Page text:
Best Waterfalls in Costa Rica

Best Waterfalls in Costa Rica | Two Weeks in Costa Rica


Over the last 21 months, we’ve been fortunate to see some incredible waterfalls in Costa Rica. At times, it seems there’s one around every corner. Even just a simple day trip can turn into a full-day affair when you randomly discover a hidden waterfall. We’ve encountered waterfalls with multiple tiers, waterfalls that flow into dormant volcanoes, remote waterfalls that require hours of jungle trekking to reach, and even falls with water so blue they don’t seem real. Deciding which were our favorites was difficult but here are our picks for the best waterfalls in Costa Rica.

Be sure to refer to the map at the end of the post, which pinpoints the location of each waterfall.

Rio Celeste Waterfall


Rio Celeste Waterfall | Two Weeks in Costa Rica


Location: Tenorio Volcano National Park, near Bijagua and Guatuso (Northern Zone)

Visit from La Fortuna or Nuevo Arenal

Level of Difficulty: Moderate


The Rio Celeste Waterfall is Costa Rica’s most magical cascade. The strikingly blue color looks almost out of this world but it’s real. The Rio Celeste gets its baby blue hue from a natural chemical reaction that occurs between minerals in this volcano-rich region. Access to the Rio Celeste River and Waterfall is via the jungle trails at Tenorio Volcano National Park. It is a moderately difficult hike along an often muddy, shaded path to reach the staircase that leads to the waterfall. A short climb down 250 stairs gets you to a viewing platform. Swimming is no longer permitted so don’t worry about packing a suit.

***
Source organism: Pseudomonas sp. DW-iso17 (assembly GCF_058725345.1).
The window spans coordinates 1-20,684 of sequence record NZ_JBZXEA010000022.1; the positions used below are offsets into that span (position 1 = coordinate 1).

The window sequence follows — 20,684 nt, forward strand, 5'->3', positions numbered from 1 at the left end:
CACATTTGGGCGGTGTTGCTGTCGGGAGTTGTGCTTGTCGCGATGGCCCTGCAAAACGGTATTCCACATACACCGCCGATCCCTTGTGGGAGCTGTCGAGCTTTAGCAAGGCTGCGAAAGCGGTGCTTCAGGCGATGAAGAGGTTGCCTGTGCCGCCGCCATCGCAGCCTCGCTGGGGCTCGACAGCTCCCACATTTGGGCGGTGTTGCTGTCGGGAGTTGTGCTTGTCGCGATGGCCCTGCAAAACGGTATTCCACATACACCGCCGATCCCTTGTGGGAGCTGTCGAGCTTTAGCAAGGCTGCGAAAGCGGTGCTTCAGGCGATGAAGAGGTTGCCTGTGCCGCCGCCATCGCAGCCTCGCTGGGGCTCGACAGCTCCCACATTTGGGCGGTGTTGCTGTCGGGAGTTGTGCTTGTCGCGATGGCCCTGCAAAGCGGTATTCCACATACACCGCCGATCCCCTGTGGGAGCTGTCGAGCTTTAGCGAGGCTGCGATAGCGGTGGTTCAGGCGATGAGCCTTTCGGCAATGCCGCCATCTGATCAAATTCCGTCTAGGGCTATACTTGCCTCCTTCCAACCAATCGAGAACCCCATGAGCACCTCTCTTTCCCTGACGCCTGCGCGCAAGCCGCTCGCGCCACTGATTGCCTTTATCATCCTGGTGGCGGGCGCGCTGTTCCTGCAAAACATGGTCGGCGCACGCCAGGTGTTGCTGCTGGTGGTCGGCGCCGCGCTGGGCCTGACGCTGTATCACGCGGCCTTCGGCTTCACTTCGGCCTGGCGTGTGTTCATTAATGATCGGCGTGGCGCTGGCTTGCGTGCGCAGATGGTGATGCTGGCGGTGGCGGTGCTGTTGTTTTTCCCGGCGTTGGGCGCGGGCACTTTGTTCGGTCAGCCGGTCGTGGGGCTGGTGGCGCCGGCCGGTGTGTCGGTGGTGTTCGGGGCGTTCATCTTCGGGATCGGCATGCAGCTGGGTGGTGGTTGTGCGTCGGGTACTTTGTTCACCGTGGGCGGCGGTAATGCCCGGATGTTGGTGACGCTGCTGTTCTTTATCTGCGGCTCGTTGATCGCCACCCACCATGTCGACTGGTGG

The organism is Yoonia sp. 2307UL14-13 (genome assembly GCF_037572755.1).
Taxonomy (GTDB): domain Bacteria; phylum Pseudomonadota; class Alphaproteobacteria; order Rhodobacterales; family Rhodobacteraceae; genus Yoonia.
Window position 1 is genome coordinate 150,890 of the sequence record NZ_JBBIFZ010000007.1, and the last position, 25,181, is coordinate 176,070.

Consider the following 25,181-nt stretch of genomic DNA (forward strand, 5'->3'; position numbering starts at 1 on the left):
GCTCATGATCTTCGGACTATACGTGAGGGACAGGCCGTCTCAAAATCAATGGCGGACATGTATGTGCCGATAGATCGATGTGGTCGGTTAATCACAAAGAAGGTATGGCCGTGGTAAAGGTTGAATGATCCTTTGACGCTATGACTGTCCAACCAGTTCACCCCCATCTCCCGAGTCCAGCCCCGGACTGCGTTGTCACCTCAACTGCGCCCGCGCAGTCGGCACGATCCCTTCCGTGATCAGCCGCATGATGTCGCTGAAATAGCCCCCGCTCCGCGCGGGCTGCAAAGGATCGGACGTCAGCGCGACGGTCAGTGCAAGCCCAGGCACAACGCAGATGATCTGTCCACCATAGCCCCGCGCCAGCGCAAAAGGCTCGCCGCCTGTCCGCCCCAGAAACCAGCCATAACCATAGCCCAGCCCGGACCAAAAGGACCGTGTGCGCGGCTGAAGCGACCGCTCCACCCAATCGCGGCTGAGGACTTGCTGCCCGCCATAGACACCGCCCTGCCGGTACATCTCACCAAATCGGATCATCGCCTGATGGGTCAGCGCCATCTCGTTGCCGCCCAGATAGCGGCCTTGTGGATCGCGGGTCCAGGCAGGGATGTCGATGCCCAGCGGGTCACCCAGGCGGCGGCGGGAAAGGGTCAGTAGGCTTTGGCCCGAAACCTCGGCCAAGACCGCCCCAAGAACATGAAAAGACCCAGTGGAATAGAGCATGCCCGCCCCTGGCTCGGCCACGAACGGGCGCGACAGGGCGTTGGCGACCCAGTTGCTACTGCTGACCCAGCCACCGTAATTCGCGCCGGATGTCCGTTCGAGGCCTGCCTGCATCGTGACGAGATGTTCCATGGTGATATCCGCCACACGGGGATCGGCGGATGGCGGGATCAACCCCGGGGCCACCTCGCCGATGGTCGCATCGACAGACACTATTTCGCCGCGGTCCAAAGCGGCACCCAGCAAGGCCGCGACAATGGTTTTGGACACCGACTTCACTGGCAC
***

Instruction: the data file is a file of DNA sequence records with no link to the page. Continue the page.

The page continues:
Admission: $12.

For more information on visiting the Rio Celeste Waterfall, including the best times of year to go, read our separate post.

La Fortuna Waterfall


La Fortuna Waterfall | Two Weeks in Costa Rica


Location: La Fortuna (Northern Zone)

Visit from La Fortuna or Nuevo Arenal

Level of Difficulty: Easy to Moderate


La Fortuna Waterfall is probably Costa Rica’s most well-known waterfall. It is located just outside the popular destination of La Fortuna and is a great place to bring the whole family. You access it from a visitors center, which has bathroom facilities and changing rooms. To reach the falls, you have to walk down 500 steep (but well maintained) stairs, which make for a challenging hike back up. The waterfall is a gorgeous white ribbon that flows from a lush green backdrop into an azul pool. While you can swim, the stream of water is very powerful so the pool can sometimes be rough. Luckily there’s also a calmer river for wading right next to the falls.

Admission: $10.

Llanos de Cortez Waterfall


Llanos de Cortez | Two Weeks in Costa Rica


Location: Between Liberia and Bagaces (Guanacaste Province)